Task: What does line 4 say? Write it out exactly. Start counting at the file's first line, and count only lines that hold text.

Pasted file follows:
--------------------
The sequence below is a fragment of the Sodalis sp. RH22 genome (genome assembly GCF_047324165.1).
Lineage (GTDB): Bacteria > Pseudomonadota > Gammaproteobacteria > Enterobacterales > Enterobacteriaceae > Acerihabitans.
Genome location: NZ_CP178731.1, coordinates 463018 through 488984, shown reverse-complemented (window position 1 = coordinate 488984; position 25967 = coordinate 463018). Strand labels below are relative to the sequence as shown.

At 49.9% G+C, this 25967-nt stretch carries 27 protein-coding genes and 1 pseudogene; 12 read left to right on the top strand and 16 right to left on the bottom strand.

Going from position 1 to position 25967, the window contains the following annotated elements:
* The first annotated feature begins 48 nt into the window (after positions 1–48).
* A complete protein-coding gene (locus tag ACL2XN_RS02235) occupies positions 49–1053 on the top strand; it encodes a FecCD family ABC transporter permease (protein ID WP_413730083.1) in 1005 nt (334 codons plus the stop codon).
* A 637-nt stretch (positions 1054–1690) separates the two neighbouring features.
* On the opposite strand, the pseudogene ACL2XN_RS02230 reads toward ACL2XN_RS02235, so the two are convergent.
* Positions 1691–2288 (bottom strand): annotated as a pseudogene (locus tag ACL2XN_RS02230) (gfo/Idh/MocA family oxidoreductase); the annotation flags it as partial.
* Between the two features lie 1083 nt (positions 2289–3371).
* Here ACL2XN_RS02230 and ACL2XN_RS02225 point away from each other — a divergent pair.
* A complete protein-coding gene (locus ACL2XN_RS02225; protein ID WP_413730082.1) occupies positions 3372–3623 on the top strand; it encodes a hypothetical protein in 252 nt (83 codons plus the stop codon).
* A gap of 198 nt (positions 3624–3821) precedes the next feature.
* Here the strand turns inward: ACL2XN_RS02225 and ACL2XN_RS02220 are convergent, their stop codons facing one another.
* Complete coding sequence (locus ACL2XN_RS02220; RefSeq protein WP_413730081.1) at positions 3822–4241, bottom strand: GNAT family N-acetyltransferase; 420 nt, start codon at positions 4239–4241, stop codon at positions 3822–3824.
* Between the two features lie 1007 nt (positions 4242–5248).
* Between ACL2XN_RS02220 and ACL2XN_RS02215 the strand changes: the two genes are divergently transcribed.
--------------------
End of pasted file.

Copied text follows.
At 49.9% G+C, this 25967-nt stretch carries 27 protein-coding genes and 1 pseudogene; 12 read left to right on the top strand and 16 right to left on the bottom strand.